It was an impressive ceremony for an impressive young man who happens to be one of the state’s most outstanding high school basketball players.
Chelsea High School Athletic Director Frank DePatto rolled out the red and black carpet for former Red Devil hoop star Sammy Mojica for his national letter-of-intent signing ceremony Nov. 26 inside the Saul Nechtem Gymnasium.
Flanked by his proud parents, Chelsea Police officer Sammy Mojica Sr. and Awilda Morales, Sammy Mojica made it official that he has accepted a full scholarship to continue his basketball career at Division 1 Drexel University in Philadelphia.
Though Mojica is now excelling at the Brimmer and May School, the 6-feet-3-inch guard wanted to make the important announcement in the city where he grew up and excelled in youth basketball and Pop Warner football and at the school where he became an elite athlete and all-time CHS hoop great.
“We at Chelsea High School think it is privilege that Sammy asked us to host this special day for him,” said DePatto.
In a unique touch to the ceremony, Mojica answered questions from the large gathering of students, friends, and family who attended the ceremony.
“Why did you choose to go to Drexel?” asked a CHS student.
“Drexel was the first school to recruit me and I felt the relationship with the coaches – they were really good guys and I took a visit to Drexel and it was a very nice school, a very good place to be, and it’s in the city of Philadelphia and it’s just a nice place to be at,” Mojica replied.
DePatto told the assemblage that Mojica is making CHS history as a Division 1 college basketball player, joining such greats as Jeff Hagan and Lew Perkins and others in that esteemed category.
CHS varsity coach Jay Seigal praised his former player and noted that he had also coached Sammy’s father during his hoop career.
“I actually coached Sammy Sr. as a freshman at Chelsea High School,” said Seigal. “I actually had the pleasure of coaching both Mojicas.”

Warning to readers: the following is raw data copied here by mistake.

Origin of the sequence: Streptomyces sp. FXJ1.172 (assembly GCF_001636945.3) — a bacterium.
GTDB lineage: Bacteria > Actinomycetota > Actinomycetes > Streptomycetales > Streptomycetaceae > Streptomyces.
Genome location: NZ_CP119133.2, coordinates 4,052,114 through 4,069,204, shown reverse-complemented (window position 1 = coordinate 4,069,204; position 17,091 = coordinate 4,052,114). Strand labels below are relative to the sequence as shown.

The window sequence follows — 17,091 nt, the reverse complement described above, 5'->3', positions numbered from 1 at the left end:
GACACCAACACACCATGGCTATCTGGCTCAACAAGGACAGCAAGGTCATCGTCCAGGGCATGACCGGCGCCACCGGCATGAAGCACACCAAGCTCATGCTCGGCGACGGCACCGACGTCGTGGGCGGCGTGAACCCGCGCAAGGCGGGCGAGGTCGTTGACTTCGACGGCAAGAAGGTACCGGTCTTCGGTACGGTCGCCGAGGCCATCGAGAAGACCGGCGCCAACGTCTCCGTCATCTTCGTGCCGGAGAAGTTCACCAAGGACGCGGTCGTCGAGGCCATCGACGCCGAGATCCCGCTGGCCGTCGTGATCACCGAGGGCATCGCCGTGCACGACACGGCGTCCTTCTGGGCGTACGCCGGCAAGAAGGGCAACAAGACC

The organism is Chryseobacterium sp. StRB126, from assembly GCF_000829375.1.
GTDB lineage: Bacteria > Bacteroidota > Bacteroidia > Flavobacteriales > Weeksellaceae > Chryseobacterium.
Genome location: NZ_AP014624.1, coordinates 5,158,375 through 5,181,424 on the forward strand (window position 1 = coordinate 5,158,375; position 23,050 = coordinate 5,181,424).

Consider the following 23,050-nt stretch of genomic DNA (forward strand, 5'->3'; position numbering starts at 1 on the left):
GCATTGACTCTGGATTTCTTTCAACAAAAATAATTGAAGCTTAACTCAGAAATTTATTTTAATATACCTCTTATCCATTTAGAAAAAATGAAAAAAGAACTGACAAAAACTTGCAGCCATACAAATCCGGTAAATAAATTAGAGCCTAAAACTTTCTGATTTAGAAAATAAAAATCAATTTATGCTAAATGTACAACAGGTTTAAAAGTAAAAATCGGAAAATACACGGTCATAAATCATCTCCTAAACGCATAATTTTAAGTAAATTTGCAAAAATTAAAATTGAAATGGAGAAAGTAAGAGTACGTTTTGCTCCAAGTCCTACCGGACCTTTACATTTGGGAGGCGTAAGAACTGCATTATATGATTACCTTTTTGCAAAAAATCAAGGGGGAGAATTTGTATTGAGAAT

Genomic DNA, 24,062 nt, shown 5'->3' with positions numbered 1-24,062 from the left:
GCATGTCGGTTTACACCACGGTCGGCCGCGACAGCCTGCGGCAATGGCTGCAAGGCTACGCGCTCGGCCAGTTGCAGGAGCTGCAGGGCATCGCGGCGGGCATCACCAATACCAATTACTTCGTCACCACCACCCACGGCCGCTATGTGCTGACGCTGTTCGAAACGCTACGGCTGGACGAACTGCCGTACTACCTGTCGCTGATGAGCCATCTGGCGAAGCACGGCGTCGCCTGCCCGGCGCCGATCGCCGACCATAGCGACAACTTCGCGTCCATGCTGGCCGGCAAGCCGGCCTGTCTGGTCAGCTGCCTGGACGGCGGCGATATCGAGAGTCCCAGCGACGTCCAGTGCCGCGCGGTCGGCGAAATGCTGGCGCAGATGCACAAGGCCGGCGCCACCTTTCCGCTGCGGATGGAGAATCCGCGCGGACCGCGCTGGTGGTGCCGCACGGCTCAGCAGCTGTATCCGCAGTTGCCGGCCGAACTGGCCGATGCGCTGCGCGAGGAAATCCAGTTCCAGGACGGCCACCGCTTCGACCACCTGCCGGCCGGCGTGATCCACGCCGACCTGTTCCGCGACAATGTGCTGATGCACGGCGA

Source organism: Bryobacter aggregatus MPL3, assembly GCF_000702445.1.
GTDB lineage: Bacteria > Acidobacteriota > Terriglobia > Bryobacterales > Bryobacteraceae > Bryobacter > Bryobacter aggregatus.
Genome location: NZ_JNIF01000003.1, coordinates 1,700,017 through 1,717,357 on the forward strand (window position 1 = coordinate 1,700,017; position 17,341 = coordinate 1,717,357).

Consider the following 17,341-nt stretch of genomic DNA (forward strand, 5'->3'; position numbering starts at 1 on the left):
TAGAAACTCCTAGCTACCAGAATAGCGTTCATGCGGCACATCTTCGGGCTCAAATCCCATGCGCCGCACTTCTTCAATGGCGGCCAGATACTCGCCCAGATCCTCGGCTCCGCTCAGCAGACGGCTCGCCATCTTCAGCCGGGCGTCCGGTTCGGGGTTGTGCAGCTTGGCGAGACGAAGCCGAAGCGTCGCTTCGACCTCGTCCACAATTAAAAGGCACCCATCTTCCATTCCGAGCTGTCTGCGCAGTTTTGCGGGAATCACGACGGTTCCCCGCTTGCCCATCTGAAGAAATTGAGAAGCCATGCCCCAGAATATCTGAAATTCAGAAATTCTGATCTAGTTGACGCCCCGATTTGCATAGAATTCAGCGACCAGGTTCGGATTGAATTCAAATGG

Seigal said that Mojica was an outstanding all-around person.
“More than his basketball skills which Sammy obviously worked very hard at, was the fact that he was able to go through 12 years of school and made the right decisions about himself, for his family, with his friends, and when it came to basketball. Academically and socially Sammy did the right thing which is very important. We all know that being a good human being and being a nice person and good citizen is just as great an accomplishment as going to a Division 1 basketball school.”
Brimmer and May coach Tom Nelson lauded Mojica’s hard work and dedication to basketball. Mojica scored more than 500 points last season at Brimmer and May.
“To his credit, Sammy worked harder than any kid I’ve ever had to get to his dreams and his goals,” said Nelson. “Through it all, his character is what allowed him to get to where he is. He is a very good person. He’s true, he’s genuine, he is who he is. It’s one thing to be talented, but he works hard.”
Sammy Mojica then took center stage with his some heartfelt remarks.
“I just want to thank my parents for always being there for me,” said Mojica. “I want to thank everybody else for coming out and supporting me today.”
Chelsea High Principal Joseph Mullaney, who played college basketball at North Adams State College, congratulated Mojica on his high honor.
“I think it’s just a wonderful opportunity for a great kid coming from a great family,” said Mullaney. “Sammy has worked really hard to put himself in this position both on the court and off the court. Sammy has excelled in the classroom. I think Sammy coming back to do his signing in the high school gym speaks volumes about what the Chelsea community means to him. When you think about Chelsea pride, you think about kids like Sammy Mojica.”
Basketball fans will able to watch Sammy play in the city when Brimmer and May plays a prep tournament game at Chelsea High on Sunday, Jan. 19.
Next year, it will be on national television for Chelsea’s Sammy Mojica and the Drexel Dragons.